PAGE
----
Thursday, 02 July 2009 11:40
To give you an idea of how messed up things are for State Senate Democrats as this is being written, their gay pride event scheduled in Manhattan yesterday was protested by (wait for it) gay pride organizations. I can’t read that line without giggling.
I am sure that by the time this is printed, some kind of accommodation will have been reached and the State Senate will begin functioning again. This is not the first time this year that the Senate has gone into stasis as control (more giggling) is ironed out. However, coming as it does only days before scores of laws affecting other levels of government expire, municipal and school officials are bracing for extremely unpleasant repercussions. By proving themselves incapable of coming to the kind of compromise that 10-year-old children can work out when choosing sides for dodge ball, State Senators have put even the daily, mundane functions of local governance throughout New York in jeopardy.
And some Senators seem oblivious to how they are being perceived and how out of touch they seem to be with reality on the ground as most of us subscribe to it.
My Senator sent a mass, junk email blaming the media (“It is unfortunate that the media has chosen to portray these past few weeks as a time where no work is being done…My office has been assisting constituents, hosting office hours throughout my district at various libraries to answer questions and provide information.”) They certainly came to my local library, recently stuffing the information rack with no less than 19 different brochures bearing the Senator’s photograph. My personal favorite is the one about driving. I found the tips about when to turn on headlights and use seat belts particularly eye-opening. Another good one is all about the benefits of the City University system, even though the Senator does not represent any New York City residents. I didn’t think that in this economy, with applications to public universities through the roof, we needed to print this kind of thing right now, but it does have the Senator’s picture, in color. Twice.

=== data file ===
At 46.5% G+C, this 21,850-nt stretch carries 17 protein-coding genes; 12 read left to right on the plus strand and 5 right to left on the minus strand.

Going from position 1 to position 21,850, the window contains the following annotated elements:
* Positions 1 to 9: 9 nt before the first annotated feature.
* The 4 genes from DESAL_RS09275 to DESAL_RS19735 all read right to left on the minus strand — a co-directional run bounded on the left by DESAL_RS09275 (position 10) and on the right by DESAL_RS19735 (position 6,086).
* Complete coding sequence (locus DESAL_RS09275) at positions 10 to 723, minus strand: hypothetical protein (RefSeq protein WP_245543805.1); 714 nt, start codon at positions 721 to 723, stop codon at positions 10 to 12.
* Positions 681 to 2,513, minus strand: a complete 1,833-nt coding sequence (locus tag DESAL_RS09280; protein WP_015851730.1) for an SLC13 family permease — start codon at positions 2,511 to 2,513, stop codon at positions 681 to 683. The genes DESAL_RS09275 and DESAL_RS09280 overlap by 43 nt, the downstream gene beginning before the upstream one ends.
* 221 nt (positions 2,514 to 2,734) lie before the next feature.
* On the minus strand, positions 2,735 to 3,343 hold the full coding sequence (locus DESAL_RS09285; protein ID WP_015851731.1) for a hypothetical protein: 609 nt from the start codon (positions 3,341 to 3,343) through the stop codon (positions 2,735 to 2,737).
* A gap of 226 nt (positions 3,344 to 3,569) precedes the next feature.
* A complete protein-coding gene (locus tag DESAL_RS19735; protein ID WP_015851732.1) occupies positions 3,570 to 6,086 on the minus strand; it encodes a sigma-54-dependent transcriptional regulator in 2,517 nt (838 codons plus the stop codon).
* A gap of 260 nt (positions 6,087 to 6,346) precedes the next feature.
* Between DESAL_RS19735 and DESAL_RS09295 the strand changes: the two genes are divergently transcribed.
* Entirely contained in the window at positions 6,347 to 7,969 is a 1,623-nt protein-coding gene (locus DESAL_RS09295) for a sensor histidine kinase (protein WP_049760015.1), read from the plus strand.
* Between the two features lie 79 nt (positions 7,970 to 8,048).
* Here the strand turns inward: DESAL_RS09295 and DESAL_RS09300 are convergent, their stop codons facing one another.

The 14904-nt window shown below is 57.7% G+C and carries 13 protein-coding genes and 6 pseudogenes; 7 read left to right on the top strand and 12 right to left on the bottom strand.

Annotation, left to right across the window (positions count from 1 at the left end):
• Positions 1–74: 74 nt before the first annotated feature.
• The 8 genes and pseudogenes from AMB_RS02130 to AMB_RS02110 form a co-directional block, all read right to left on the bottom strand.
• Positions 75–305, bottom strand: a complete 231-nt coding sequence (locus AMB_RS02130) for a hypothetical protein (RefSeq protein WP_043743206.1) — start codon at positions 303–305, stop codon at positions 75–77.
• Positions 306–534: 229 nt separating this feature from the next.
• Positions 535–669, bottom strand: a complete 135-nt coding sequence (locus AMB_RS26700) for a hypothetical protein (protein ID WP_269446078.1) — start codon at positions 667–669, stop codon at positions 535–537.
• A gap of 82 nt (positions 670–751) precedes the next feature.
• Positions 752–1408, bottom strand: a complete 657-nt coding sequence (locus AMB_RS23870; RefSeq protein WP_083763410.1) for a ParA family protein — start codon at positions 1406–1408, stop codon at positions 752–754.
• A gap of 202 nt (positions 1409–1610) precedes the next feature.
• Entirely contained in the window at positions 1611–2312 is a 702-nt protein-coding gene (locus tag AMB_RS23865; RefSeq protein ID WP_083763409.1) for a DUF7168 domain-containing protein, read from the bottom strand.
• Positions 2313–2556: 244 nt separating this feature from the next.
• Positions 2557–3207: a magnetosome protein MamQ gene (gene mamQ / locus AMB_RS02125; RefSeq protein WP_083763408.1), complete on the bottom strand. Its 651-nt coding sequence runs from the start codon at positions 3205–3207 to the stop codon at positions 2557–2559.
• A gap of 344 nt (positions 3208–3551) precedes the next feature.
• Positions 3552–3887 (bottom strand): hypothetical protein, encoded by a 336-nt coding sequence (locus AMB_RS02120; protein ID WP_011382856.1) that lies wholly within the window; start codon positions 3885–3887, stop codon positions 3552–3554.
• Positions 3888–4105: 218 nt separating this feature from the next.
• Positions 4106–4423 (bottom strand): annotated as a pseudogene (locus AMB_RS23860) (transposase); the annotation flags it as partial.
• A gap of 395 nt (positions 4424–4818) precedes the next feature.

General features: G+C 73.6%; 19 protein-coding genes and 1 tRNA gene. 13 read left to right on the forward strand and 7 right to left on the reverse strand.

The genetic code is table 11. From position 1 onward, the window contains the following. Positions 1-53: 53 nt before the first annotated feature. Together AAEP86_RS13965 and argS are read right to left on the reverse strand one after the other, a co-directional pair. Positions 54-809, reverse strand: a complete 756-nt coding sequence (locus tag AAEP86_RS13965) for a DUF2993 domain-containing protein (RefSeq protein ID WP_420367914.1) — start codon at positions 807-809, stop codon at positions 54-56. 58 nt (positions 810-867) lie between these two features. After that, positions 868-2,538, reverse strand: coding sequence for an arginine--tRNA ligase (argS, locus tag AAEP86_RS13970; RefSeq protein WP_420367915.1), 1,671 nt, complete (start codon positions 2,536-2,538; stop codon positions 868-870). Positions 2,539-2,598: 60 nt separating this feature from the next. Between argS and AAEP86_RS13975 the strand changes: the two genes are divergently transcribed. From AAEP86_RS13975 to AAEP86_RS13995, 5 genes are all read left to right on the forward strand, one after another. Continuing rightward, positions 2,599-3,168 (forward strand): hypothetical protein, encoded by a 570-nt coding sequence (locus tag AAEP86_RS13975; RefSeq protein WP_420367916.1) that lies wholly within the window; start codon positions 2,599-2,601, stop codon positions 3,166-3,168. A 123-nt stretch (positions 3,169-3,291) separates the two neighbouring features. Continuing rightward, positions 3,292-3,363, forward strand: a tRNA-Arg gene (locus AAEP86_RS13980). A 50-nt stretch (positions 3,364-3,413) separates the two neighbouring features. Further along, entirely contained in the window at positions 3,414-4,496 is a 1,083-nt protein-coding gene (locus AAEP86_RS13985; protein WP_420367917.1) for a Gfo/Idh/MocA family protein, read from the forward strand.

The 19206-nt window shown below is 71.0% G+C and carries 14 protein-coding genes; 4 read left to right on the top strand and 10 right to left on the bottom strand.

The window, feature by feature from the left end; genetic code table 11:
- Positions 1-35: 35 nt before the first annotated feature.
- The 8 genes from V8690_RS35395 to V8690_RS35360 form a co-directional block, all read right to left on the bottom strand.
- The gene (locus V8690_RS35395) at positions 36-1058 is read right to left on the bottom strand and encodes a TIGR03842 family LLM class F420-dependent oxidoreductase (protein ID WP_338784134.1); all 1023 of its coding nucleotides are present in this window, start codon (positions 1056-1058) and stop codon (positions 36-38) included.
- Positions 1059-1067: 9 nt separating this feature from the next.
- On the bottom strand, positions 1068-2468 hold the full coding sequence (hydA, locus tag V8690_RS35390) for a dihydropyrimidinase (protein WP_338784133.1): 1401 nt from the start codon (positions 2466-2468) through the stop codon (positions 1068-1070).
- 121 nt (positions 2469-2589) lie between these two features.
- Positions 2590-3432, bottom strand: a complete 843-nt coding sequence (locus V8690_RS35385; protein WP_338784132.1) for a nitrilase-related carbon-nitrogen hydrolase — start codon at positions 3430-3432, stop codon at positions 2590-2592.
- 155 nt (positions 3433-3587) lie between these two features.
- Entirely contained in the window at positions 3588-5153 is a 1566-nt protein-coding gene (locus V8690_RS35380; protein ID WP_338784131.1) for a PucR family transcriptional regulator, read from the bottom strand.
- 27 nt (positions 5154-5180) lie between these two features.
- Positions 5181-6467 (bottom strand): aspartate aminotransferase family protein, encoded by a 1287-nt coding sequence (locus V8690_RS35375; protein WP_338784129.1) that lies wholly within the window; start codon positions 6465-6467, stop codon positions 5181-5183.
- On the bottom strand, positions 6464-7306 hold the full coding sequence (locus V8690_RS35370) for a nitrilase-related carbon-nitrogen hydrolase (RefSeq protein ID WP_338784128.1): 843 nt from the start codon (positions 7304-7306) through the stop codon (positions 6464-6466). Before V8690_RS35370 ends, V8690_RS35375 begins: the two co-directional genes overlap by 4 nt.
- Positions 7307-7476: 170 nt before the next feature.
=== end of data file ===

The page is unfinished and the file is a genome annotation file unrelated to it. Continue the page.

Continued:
I kid, sort of. It is striking, though, how many of our elected officials confuse their actual public responsibilities with the things they do to curry favor and goodwill to get re-elected. Usually, it doesn’t matter much if the two things are confused. This is one time it is important to see the difference.
It does little good to pile on. Nothing I write here could possibly lower most people’s opinions of our legislature or our Governor. I’m pretty sure that I’ve already written more about the need to reform how we choose a Lieutenant Governor than any regularly published commentator in the state. I’m not proud of that, but there it is. There is one dynamic that you should keep an eye on over the coming days and weeks.
There have now been a number of calls for a Constitutional Convention to fix some of what is broken in Albany. In 1977 and 1997, groups usually associated with progressive legislation and reform joined to defeat convention propositions, fearing what could happen to public school aid, pensions, civil rights and other protections in the current document. It’s not clear if that would happen again.
Constitutional Convention delegates are elected three to each State Senate district (plus fifteen elected statewide), giving local political organizations and sitting state legislators big advantages. Efforts to convince the parties to nominate highly qualified civilians in the spirit of bipartisan good government failed utterly in 1914, 1937 and 1966, the last three times delegates were elected. Without controls, a convention will likely include scores of state legislators, who will elect legislative leaders as their President, floor leaders and key committee chairs. The 1967 convention looked and acted very much like the regular legislature, complete with the names of delegates mounted on plaques at each chair in the Assembly Chamber. Unless the convention parameters are spelled out very precisely and carefully, it could end up locking into place the vision of the politicians who have precipitated the need for change in the first place, and for years to come.
And that would be nothing to giggle about.
Michael Miller is a freelance writer, designer and strategic consultant who has worked in state and local government. He lives in New Hyde Park.
Michael Miller is a freelance writer, designer and strategic consultant who has worked in state and local government. Email: firstname.lastname@example.org